NYC launching LGBTQ digital advertising campaign in Florida

In a new advertising campaign launched Monday, Mayor Eric Adams’ administration denounced the Parental Rights in Education bill, dubbed by many as the “Don’t Say Gay Bill,” and encouraged Florida residents to move to New York City.

The digital campaign will be active from April 4 through May 29, delivering an estimated 5 million impressions at no cost to New York City taxpayers, Adams said during a press conference at City Hall Monday morning. 

“Space is donated. Billboards are donated. Advertisements are donated,” Adams said. “Outside people who live in this city who understand that we cannot treat people unfairly are standing up the way New Yorkers do.”

The campaign — designed in partnership with VMLY&R, GroupM, BCW and H+K Strategies, all companies owned by advertising firm WPP — will run across digital billboards and social media in five Florida markets, including Fort Lauderdale, Jacksonville, Orlando, Tampa and West Palm Beach, according to the mayor’s office.

“We are going to loudly show our support and say to those who are living in Florida that we want you here in New York. We want you right here in New York City,” Adams said. “This is also us standing up for and aligning ourselves with the men and women of the LGBTQ+ community.”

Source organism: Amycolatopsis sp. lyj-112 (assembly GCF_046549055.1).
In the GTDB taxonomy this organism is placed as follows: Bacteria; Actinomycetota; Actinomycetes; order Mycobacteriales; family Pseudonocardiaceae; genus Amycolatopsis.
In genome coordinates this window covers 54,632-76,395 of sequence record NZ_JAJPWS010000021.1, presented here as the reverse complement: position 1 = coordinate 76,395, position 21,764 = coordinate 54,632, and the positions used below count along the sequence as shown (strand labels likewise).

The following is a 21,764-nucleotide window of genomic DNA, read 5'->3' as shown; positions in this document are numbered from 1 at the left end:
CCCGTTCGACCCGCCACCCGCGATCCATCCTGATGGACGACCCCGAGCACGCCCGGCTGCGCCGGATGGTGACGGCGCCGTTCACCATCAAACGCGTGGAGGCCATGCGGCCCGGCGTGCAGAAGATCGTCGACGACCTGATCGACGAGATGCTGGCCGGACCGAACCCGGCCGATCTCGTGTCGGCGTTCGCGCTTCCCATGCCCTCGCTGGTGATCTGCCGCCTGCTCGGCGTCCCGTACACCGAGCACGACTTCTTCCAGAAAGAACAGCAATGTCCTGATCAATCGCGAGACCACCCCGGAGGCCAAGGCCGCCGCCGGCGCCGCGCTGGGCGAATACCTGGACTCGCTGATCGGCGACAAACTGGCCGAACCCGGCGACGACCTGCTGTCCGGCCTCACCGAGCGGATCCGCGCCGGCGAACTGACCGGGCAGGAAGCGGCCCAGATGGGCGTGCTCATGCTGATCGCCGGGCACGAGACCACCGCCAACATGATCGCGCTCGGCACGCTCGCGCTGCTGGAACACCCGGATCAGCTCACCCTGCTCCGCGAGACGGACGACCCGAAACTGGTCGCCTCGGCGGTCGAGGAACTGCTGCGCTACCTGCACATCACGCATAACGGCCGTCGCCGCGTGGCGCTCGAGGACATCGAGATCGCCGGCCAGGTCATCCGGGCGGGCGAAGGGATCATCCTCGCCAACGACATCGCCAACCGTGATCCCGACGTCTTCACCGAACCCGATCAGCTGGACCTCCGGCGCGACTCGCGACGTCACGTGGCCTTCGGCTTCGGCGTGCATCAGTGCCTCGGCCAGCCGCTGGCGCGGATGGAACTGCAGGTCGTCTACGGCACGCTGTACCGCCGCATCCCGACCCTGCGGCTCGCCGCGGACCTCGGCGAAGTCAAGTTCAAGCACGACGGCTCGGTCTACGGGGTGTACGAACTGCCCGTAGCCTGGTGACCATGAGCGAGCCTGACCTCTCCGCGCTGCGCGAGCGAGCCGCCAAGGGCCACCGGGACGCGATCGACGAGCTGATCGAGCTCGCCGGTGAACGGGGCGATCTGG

Florida Gov. Ron DeSantis’ press secretary, Christina Pushaw, responded to the campaign on Twitter Monday afternoon.

“If anyone is so opposed to @GovRonDeSantis defending parental rights that they leave for a crime-ridden dystopia, Florida will be better off without them,” Pushaw tweeted. “Countless NYers have moved here since the pandemic. I doubt many will leave due to our lack of K-3 gender theory instruction.”

DeSantis signed the Parental Rights in Education bill into law on March 28. It prohibits instruction on sexual orientation and gender identity in kindergarten through third grade and has been denounced by various politicians, activists and celebrities.

Adams himself faced backlash from the LGBTQ community after he hired Fernando Cabrera and Gilford Monrose to his Office on Faith-Based and Community Partnerships, and Erick Salgado to his Office on Immigrant Affairs. All three have expressed anti-LGBTQ views in the past.

The mayor touched upon that controversy at Monday’s press conference.

“This is not a community that is going to be silenced. If they see something they don’t like, they are going to let you know,” Adams said.

“They voiced their concerns about the hires that we made, and we are going to continue to move forward.”–community